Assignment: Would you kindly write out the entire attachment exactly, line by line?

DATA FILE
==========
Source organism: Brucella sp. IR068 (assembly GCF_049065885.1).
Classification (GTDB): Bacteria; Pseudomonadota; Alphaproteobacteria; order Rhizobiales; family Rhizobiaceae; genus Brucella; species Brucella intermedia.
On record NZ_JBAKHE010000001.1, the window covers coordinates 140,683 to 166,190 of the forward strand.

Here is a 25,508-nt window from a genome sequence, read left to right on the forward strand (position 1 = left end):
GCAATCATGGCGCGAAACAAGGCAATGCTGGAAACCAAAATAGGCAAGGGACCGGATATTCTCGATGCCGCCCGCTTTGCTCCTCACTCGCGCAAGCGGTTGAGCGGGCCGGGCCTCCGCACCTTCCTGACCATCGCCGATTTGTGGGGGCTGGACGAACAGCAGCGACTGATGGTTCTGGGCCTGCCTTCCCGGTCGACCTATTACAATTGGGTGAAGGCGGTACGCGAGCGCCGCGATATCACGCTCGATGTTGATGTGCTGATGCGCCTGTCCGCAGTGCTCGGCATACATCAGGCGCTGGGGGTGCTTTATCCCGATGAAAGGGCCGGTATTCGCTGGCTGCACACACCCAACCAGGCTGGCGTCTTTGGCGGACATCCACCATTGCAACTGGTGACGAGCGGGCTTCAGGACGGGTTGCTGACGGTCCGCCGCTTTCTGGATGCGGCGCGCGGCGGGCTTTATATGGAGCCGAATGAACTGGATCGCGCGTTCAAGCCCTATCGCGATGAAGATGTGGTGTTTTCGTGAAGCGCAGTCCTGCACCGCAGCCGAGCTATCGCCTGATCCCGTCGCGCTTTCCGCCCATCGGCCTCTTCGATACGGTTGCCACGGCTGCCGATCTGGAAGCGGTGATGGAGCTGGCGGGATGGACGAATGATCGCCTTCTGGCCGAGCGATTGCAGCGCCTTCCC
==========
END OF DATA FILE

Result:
Source organism: Brucella sp. IR068 (assembly GCF_049065885.1).
Classification (GTDB): Bacteria; Pseudomonadota; Alphaproteobacteria; order Rhizobiales; family Rhizobiaceae; genus Brucella; species Brucella intermedia.
On record NZ_JBAKHE010000001.1, the window covers coordinates 140,683 to 166,190 of the forward strand.

Here is a 25,508-nt window from a genome sequence, read left to right on the forward strand (position 1 = left end):
GCAATCATGGCGCGAAACAAGGCAATGCTGGAAACCAAAATAGGCAAGGGACCGGATATTCTCGATGCCGCCCGCTTTGCTCCTCACTCGCGCAAGCGGTTGAGCGGGCCGGGCCTCCGCACCTTCCTGACCATCGCCGATTTGTGGGGGCTGGACGAACAGCAGCGACTGATGGTTCTGGGCCTGCCTTCCCGGTCGACCTATTACAATTGGGTGAAGGCGGTACGCGAGCGCCGCGATATCACGCTCGATGTTGATGTGCTGATGCGCCTGTCCGCAGTGCTCGGCATACATCAGGCGCTGGGGGTGCTTTATCCCGATGAAAGGGCCGGTATTCGCTGGCTGCACACACCCAACCAGGCTGGCGTCTTTGGCGGACATCCACCATTGCAACTGGTGACGAGCGGGCTTCAGGACGGGTTGCTGACGGTCCGCCGCTTTCTGGATGCGGCGCGCGGCGGGCTTTATATGGAGCCGAATGAACTGGATCGCGCGTTCAAGCCCTATCGCGATGAAGATGTGGTGTTTTCGTGAAGCGCAGTCCTGCACCGCAGCCGAGCTATCGCCTGATCCCGTCGCGCTTTCCGCCCATCGGCCTCTTCGATACGGTTGCCACGGCTGCCGATCTGGAAGCGGTGATGGAGCTGGCGGGATGGACGAATGATCGCCTTCTGGCCGAGCGATTGCAGCGCCTTCCC